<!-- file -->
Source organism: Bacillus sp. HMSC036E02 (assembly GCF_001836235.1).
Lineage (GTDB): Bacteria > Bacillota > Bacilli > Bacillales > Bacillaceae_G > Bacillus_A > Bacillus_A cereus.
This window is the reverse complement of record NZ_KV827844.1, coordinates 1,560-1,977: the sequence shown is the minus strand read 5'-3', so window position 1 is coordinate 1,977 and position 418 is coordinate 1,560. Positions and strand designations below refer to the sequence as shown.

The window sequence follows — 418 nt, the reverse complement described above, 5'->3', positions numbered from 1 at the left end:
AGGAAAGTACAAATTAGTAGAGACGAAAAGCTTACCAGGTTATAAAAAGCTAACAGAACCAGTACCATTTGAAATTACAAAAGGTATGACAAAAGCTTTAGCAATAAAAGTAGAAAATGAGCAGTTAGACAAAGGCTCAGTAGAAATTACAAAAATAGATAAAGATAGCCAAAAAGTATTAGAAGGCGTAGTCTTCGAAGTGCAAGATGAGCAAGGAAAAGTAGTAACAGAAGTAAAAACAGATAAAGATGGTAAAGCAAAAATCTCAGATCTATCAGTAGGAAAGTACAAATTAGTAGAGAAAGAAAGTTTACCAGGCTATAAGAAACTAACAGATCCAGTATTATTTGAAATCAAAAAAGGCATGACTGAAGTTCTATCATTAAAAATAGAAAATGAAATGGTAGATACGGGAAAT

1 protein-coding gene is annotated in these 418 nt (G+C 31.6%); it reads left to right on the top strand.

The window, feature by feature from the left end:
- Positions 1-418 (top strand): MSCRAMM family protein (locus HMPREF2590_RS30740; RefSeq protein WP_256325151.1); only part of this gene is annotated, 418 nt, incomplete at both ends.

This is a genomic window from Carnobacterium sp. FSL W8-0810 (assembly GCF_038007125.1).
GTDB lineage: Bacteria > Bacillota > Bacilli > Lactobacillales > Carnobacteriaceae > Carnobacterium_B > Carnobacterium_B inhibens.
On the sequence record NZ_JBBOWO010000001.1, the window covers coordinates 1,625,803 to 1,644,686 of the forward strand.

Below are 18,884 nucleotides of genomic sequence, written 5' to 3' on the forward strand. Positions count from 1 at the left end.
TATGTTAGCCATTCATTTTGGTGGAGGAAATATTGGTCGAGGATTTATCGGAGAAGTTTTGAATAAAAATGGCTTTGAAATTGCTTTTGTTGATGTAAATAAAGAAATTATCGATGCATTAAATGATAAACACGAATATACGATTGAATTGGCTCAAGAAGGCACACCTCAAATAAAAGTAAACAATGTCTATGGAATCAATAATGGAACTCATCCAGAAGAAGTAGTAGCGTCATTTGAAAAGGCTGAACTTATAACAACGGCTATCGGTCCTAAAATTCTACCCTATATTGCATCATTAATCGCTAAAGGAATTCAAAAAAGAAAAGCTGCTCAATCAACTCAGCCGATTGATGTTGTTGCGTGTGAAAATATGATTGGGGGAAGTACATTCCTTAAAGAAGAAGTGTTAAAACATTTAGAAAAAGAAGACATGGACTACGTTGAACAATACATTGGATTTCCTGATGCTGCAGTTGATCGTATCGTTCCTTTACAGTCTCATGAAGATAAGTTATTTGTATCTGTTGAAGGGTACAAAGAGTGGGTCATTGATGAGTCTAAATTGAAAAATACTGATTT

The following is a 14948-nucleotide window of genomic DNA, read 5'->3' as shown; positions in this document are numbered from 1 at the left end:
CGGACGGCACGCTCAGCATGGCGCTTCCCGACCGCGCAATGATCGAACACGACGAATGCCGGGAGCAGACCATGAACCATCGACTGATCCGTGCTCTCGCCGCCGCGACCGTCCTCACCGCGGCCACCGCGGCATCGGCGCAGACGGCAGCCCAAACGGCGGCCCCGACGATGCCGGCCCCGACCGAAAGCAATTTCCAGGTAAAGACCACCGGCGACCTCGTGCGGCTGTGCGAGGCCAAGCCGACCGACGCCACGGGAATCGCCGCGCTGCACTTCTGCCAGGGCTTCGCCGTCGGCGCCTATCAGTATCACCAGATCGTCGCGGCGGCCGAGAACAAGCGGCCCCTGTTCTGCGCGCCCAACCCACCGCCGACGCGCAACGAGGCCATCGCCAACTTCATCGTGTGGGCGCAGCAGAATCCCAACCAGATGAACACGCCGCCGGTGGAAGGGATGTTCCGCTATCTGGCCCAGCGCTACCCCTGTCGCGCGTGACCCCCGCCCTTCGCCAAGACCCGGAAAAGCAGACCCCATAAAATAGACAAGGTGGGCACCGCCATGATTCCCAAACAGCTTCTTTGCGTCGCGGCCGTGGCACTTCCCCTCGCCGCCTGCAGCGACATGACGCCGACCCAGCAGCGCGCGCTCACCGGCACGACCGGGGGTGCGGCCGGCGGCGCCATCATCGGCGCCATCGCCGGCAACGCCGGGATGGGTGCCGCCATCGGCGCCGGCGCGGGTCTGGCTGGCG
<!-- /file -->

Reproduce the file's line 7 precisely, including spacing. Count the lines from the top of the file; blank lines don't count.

The window, feature by feature from the left end: